Jewish mourning rituals meant nothing to me when my brother died. It took nearly two decades for me to embrace the gift Judaism gives mourners – regular times to remember the loved ones we have lost.
My brother Kevin died 26 years ago today on March 1, 1986. He was 23. I was 21. I grew up ignorant of the structure my religion offers mourners. Singing in temple choirs and attending Shabbat services gave me my first lessons about Jewish remembrance. I noticed the people who stood to hear the names of those they had lost – spouses, mothers, fathers, brothers, and sisters. Today, I am no longer so ignorant of my faith’s rituals. But, I confess, it’s not always easy to stop life and remember.
Going to services and hearing my brother’s name read on his yahrzeit, the anniversary of his death on the Jewish calendar, has comforted me annually for more than a decade. Sometimes, the yahrzeit falls on March 1, the date seared in my soul. Sometimes, the Jewish anniversary of his death falls a few weeks later. My temple sends me a letter listing the dates his name will be read and offers the option of services the week before or after if the first dates are inconvenient.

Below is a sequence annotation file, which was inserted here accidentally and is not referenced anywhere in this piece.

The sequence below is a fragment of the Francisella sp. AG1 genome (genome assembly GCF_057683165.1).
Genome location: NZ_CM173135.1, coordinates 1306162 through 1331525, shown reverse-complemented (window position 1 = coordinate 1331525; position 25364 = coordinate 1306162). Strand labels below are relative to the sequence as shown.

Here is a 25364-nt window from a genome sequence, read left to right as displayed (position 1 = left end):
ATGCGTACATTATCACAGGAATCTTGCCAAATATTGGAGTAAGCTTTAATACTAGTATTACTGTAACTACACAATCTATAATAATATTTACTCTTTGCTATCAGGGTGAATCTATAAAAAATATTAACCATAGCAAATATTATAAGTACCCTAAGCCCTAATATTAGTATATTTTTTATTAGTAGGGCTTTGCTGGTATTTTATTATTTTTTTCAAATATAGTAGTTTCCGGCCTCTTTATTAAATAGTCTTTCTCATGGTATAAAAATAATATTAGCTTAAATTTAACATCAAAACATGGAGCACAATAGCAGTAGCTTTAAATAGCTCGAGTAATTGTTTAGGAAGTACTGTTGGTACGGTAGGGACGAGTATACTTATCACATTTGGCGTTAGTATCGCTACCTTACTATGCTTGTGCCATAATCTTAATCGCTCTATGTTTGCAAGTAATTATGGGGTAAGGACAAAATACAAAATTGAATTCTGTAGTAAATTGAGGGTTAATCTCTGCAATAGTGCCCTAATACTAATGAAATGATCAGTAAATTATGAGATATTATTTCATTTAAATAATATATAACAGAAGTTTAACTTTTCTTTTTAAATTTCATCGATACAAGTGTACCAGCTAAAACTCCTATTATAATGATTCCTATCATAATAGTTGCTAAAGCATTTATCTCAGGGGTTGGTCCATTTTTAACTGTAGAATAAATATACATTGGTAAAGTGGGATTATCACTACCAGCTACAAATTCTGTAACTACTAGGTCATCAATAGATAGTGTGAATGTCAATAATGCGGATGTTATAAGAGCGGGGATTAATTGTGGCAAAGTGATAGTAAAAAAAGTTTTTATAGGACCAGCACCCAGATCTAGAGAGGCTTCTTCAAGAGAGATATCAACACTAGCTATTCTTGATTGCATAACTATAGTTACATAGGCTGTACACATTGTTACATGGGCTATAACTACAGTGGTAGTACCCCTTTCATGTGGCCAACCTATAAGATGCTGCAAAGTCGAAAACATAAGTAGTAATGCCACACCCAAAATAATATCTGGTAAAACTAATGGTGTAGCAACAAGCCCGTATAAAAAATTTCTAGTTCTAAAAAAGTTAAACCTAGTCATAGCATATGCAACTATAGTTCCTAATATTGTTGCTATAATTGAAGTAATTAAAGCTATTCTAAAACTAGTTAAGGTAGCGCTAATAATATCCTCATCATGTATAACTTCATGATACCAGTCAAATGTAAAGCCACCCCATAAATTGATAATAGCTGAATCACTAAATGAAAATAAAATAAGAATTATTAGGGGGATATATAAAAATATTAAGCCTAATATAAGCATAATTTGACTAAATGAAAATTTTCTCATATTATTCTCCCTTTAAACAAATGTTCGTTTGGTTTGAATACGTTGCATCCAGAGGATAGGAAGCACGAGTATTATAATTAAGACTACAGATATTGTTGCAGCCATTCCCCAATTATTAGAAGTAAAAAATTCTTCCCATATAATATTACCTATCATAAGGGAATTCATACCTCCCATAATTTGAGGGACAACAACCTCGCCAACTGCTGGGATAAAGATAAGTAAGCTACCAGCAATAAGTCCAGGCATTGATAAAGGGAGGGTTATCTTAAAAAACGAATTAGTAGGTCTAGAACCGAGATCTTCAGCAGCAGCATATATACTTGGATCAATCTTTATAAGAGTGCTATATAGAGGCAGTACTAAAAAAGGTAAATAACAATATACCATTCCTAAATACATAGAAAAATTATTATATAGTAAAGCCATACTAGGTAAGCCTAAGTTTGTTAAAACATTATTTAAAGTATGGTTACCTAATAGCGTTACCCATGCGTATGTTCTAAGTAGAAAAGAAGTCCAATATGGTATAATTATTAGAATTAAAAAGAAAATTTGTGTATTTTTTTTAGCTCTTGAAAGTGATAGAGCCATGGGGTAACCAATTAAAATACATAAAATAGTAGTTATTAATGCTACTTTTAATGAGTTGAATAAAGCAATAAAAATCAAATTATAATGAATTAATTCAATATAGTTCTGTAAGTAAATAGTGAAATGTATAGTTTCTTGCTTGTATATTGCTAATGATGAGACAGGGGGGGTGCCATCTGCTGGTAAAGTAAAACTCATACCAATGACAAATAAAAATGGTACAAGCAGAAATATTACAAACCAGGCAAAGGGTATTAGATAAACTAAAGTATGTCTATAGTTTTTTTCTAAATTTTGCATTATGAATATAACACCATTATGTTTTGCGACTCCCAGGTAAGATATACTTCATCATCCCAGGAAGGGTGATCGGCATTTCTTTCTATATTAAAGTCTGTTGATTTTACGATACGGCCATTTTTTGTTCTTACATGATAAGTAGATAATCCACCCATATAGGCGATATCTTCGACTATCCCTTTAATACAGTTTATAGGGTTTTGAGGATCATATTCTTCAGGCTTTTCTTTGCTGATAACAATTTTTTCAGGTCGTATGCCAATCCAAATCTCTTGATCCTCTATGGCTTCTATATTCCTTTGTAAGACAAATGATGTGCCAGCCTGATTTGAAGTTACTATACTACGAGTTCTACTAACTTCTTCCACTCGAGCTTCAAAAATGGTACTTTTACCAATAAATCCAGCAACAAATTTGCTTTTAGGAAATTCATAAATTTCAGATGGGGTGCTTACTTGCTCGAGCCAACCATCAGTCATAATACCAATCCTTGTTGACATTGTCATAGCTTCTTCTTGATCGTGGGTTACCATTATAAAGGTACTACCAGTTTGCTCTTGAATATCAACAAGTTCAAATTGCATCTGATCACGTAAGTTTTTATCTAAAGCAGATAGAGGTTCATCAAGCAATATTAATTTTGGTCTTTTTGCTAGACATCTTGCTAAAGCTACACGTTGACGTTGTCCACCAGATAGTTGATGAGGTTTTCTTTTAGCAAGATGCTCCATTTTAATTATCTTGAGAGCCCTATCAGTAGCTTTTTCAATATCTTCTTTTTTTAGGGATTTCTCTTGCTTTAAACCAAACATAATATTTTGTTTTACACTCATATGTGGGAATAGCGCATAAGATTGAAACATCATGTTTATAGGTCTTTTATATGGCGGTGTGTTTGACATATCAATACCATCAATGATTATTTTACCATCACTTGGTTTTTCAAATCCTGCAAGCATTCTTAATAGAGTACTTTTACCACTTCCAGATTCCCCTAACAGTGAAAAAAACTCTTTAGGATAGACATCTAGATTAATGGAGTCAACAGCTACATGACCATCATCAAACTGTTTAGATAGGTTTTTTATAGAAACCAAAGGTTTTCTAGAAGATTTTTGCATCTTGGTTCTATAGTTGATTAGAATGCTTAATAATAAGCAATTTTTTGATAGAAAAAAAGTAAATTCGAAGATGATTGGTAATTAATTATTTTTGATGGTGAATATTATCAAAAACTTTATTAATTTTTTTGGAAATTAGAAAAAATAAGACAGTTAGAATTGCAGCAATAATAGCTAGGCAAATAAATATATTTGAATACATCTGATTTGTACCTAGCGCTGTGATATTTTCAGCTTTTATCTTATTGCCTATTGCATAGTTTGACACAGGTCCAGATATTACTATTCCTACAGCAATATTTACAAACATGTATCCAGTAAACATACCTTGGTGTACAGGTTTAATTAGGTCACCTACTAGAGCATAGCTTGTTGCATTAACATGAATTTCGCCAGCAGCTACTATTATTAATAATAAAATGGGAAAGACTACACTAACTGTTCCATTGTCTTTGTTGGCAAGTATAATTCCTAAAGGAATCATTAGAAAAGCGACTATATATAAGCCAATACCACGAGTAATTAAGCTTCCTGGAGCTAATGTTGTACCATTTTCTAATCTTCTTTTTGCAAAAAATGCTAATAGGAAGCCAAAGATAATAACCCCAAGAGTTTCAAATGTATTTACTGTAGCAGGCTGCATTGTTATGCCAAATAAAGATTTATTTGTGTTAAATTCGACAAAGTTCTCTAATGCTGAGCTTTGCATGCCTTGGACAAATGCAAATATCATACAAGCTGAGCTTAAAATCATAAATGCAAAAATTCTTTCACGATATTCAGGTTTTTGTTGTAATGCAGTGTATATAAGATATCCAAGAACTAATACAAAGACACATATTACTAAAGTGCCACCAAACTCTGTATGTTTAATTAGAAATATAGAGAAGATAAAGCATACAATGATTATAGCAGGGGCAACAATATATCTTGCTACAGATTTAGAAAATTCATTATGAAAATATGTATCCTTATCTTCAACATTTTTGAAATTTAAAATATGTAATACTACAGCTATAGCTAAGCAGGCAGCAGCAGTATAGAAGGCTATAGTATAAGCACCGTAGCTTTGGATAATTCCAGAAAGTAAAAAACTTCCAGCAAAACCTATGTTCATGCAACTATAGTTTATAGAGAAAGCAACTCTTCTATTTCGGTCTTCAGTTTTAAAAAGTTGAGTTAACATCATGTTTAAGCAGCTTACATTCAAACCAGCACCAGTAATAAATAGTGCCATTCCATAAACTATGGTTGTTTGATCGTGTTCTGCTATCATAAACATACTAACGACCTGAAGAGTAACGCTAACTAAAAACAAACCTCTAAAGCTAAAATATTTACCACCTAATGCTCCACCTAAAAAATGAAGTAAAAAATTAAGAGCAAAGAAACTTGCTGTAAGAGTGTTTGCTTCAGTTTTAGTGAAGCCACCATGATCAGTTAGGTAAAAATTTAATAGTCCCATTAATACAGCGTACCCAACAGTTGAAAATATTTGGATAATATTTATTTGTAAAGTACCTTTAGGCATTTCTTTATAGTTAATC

This year, as I juggle teaching a college class, caring for our 4-year-old a few days a week, and writing, the dates have come up too quickly. March 16 and 17, his name will be automatically read at Shabbat evening and morning services. Those dates fall at the end of my spring break from teaching. I will be in town the evening of the 16th, but do I want to rush out to services after some time away? I could skip it this year, couldn’t I? I could pick the week before or after, but my family has plans on one of those weekends and there’s that writing conference I want to attend the other weekend. Or maybe I could go to Saturday morning services on the designated weekend. Like memorial services at Passover, the Shabbat morning services attract a small, regular crowd of worshippers. They are, I hear, intimate and warm.
I let no one down but me if I do not attend services to hear my brother’s name read. I can light a memorial candle at home and think of my brother. I used to do that before I became comfortable attending Shabbat services. And yet the tug to attend a service and hear his name read is so strong. It as if God is listening when I hear my brother’s name read in a sanctuary. It as if the world is listening whether the sanctuary is filled or nearly empty.
I am making the decision as I write this. Skip hearing my brother’s name read? No. I will go to services. Which day, I am not sure. There is a Hebrew phrase I love, “hineni.” It means “Here I am.” By going to services to remember my brother, it as if too, I am saying to my brother, “Hineni.” You are missed, Kevin. You are remembered.